Based on Pierre Lemaitre’s Prix Goncourt-winning 2013 novel of the same name, Au revoir là-haut (See You Up There) is a French film about World War I that takes aim at a society more interested in commemorating the war’s dead than in looking after its survivors. Albert Maillard (Albert Dupontel, who adapted the novel for screen and who also directs the film) is a humble former accountant who makes it to within days of the armistice, only to be caught in a battle uselessly reignited by the blood-hungry lieutenant Pradelle (Laurent Lafitte, best known for his role in the 2016 film Elle). Buried in an explosion, Albert takes his last breaths from the carcass of a horse entombed with him, but is hauled out by his friend, the young artist Edouard (Nahuel Pérez Biscayart). Edouard himself then suffers a hit that sees his lower jaw and throat blown to pieces, rendering him one of the gueules cassées (‘broken faces’) of the Great War.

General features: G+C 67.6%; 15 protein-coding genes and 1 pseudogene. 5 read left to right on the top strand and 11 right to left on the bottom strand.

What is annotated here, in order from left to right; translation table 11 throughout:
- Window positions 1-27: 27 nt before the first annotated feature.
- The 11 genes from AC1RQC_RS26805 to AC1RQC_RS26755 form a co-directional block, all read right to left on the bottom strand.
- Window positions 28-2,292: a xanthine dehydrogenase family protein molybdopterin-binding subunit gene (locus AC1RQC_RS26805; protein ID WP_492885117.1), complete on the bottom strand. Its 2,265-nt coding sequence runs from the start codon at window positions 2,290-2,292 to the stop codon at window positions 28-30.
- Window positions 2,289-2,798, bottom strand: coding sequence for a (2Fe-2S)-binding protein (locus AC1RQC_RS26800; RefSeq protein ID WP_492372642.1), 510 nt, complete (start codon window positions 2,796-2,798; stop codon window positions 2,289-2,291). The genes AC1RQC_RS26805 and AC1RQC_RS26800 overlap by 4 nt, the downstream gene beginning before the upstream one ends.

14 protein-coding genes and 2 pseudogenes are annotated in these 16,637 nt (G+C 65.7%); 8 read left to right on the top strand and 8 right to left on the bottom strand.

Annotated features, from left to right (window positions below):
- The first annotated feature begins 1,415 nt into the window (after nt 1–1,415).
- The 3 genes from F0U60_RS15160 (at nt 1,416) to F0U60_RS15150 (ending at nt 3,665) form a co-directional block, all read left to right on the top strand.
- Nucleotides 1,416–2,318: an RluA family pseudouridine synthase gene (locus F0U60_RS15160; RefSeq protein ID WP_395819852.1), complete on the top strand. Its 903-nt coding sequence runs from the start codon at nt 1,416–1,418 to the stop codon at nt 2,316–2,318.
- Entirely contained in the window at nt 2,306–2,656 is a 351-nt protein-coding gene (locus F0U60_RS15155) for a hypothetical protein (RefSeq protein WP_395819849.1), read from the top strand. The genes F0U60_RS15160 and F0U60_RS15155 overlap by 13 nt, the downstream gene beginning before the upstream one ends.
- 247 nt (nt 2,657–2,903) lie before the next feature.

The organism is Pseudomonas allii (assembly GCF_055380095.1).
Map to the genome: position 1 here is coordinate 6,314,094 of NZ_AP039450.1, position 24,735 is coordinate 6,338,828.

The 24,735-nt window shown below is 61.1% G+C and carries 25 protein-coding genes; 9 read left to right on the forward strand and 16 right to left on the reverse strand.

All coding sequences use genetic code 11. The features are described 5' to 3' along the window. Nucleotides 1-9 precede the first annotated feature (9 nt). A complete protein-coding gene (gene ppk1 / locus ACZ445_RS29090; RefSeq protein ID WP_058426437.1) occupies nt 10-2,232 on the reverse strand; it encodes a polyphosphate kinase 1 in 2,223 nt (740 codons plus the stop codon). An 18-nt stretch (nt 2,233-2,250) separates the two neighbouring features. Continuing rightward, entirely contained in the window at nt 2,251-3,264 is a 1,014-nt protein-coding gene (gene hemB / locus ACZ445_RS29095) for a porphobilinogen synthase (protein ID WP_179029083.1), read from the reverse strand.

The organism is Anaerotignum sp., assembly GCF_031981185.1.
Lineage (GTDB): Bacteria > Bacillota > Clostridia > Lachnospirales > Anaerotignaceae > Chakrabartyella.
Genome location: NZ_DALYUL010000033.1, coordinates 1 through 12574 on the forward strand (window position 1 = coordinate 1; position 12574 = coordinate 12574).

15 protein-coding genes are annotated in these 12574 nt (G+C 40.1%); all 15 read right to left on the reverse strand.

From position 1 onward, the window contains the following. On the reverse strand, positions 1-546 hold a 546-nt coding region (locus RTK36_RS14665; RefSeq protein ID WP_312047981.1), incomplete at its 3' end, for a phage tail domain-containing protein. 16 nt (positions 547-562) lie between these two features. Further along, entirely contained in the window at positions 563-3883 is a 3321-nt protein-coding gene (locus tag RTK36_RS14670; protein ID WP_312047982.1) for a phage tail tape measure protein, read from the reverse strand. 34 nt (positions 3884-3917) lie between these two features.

It is a breathtaking opening. Dupontel, a one-time medical student, does not balk at showing the brutal nature of Edouard’s injury, nor the clumsy attempts of the medical world to mask it. But Edouard – taken in by Albert, who prepares his food, steals morphine for him from other veterans, and reluctantly helps him to convince his wealthy family and despised father that he is dead – decides one day to use his artistic skills to create his own mask in preparation to take on the world that has cheated him.